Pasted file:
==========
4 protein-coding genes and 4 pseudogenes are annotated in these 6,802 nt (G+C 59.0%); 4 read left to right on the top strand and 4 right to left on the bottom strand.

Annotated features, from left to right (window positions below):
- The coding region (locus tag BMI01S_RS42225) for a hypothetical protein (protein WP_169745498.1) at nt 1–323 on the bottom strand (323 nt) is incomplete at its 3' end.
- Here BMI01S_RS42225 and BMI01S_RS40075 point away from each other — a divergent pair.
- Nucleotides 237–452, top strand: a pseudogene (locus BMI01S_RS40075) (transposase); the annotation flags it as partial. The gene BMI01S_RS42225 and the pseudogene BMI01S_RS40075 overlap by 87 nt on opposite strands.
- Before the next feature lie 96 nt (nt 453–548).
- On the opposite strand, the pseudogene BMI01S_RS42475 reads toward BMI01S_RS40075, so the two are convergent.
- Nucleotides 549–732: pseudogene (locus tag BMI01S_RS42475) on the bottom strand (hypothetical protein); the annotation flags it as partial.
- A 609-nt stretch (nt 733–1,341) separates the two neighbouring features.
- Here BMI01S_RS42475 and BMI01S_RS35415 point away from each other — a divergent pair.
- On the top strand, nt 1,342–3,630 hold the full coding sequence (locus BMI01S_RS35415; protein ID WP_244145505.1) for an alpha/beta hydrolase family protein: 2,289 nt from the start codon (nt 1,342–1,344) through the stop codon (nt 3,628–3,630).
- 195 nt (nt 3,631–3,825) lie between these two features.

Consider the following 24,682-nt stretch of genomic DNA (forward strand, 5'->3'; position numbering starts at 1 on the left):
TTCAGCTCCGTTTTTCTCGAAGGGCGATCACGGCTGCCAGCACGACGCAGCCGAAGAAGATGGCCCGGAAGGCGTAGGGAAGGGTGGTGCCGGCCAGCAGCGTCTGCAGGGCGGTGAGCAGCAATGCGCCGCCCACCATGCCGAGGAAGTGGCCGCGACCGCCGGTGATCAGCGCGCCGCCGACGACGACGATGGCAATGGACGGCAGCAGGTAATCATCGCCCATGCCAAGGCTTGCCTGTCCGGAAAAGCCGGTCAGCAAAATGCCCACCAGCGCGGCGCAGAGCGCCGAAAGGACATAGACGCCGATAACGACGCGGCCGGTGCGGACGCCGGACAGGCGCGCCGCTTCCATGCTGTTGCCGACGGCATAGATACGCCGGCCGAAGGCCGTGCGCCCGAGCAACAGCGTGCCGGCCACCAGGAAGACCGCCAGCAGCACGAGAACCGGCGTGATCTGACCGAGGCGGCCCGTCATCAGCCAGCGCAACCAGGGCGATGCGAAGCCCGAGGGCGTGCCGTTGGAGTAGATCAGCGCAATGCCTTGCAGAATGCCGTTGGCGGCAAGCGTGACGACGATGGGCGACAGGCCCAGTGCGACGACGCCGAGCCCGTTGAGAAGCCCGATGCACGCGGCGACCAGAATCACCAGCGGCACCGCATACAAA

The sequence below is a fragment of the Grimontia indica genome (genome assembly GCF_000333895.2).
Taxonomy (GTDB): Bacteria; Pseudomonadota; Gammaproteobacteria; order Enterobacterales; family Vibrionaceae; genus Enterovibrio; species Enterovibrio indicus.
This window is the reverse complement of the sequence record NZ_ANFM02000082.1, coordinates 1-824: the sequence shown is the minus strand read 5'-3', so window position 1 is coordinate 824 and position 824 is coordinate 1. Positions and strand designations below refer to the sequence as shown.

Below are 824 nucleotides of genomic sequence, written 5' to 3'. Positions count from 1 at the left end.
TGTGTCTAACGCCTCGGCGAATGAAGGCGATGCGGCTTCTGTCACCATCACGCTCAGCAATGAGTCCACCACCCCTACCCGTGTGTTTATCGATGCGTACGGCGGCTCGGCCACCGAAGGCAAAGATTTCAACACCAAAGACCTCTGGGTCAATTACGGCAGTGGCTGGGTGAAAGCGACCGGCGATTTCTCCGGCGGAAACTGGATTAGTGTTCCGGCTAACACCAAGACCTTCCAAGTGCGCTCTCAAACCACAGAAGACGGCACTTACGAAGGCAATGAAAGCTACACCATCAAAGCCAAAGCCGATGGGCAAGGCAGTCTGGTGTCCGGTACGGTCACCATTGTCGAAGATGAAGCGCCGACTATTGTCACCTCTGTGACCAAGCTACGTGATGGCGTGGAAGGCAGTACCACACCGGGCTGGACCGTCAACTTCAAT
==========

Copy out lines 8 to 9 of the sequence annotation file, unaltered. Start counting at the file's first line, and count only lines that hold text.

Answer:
- Nucleotides 549–732: pseudogene (locus tag BMI01S_RS42475) on the bottom strand (hypothetical protein); the annotation flags it as partial.
- A 609-nt stretch (nt 733–1,341) separates the two neighbouring features.